Be able to laugh at yourself. Often we do look pretty ridiculous when we make mistakes and it can be helpful to at least appreciate the ones that have some comedic value. (although I don't necessarily recommend using this strategy when witnessing other people's mistakes unless they are already laughing at themselves) :-)
I fell off my horse Atomic during one of our first rides... We were in the round pen at the trot, and I was bareback, riding with the halter and one rein. A butterfly flew in front of him and he struck out at it with both front legs. This made me slide back a little, which surprised him, and he started bucking. I flew off, and in mid air my phone started ringing. Once on the ground, I looked at my phone and it was Glenn Stewart calling. (Glenn is a horseman friend who specializes in colt starting). I knew he would appreciate the timing and the irony so I answered the call and said: 'You'll never guess what just happened'. I explained that I was sitting on my butt in the dirt, but had been bucked off by a butterfly right as he called. We both had a great big laugh about it. (OK, I think he laughed a little harder than I did).
Learn from it. I spent time with Pat & Linda Parelli several years ago. If someone had an 'incident' with a horse, Pat would ask them: "What happened before what happened happened?". That's a great question to get in the habit of asking yourself if you want to avoid being surprised by that particular mistake again. Most of the time there is something that you could do differently to improve things next time.
Don't dwell on it. Sometimes stuff just happens. Yes, you can still think about it and learn from it later, but sometimes in the moment you just need to simply take stock and keep going.
I used to ride a lot of young, powerful, explosive horses and I developed a trick that really helped me recover when they had bucking fits or big spooks. As soon as it was over, IF I found that I was still in the saddle, I would reach forward, pet the horse, and say (out loud): "You're OK!" I still use this technique when a horse spooks. Anyone watching thinks I am talking to the horse, which I am, but I am also talking to myself. This little technique helps me breathe, stops the grab reflex, and connects me with the horse all at once. It allows me to just keep riding and not dwell on the past. Sometime the 'mistake' is just a moment in time and once it's over, it's over.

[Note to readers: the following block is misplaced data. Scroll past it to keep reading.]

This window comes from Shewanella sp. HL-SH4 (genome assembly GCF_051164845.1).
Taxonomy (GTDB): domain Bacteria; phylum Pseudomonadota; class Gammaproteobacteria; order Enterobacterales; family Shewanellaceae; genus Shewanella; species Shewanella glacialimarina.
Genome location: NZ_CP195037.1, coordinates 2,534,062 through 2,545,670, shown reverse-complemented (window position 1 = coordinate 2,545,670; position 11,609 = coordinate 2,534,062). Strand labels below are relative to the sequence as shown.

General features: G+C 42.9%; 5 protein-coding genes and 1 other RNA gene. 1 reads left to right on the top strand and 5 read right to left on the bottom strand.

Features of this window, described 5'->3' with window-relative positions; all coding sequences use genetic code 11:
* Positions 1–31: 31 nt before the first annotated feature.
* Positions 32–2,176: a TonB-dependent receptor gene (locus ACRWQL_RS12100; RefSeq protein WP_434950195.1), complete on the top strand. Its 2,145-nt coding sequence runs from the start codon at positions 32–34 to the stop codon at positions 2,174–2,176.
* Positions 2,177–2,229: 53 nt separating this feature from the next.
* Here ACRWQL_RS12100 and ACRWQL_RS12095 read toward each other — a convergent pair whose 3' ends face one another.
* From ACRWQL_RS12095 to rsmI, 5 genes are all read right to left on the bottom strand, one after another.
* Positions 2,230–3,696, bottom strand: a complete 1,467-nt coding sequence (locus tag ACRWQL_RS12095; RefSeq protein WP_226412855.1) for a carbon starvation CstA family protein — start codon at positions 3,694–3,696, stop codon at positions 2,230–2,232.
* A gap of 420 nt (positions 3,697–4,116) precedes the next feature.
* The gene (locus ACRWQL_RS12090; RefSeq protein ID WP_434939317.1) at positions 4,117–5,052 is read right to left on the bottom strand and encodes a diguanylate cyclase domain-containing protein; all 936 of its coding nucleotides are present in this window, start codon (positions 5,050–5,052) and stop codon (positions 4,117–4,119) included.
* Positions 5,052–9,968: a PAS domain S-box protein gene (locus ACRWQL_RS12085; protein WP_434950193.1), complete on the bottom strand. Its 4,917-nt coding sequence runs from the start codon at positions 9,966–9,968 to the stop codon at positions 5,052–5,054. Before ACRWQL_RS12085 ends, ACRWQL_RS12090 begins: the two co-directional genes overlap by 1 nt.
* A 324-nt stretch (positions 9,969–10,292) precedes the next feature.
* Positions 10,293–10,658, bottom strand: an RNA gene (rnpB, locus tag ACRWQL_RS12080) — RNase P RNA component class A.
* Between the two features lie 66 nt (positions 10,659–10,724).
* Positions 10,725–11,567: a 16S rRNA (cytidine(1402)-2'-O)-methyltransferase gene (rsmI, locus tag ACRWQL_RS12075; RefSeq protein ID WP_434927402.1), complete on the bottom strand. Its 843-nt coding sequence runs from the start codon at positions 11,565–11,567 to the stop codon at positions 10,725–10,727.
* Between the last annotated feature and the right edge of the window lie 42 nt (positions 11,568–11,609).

It's up to you...
There is an old English Proverb: He who makes no mistakes never makes anything. If you can implement even one of these tips, it will help you flow over the bumpy road of real life just a little bit more smoothly. You'll be able to more quickly get on with the job of learning and improving.
You may also be pleasantly surprised at where some of those 'mistakes' lead you. One of the most embarrassing mistakes I ever made with a horse put me on the path that led me to be here with you right now. Watch the video where I tell you that story.
Would you like some examples of Karen's training videos and an excerpt from her book? Click HERE for a FREE DN Starter Kit!
Karen Rohlf, author and creator of the Dressage Naturally program, is an internationally recognized clinician who is changing the equestrian educational paradigm. She is well known for doing dressage with a priority of partnership, her student-empowering approach to teaching, her virtual courses, and her positive and balanced point of view.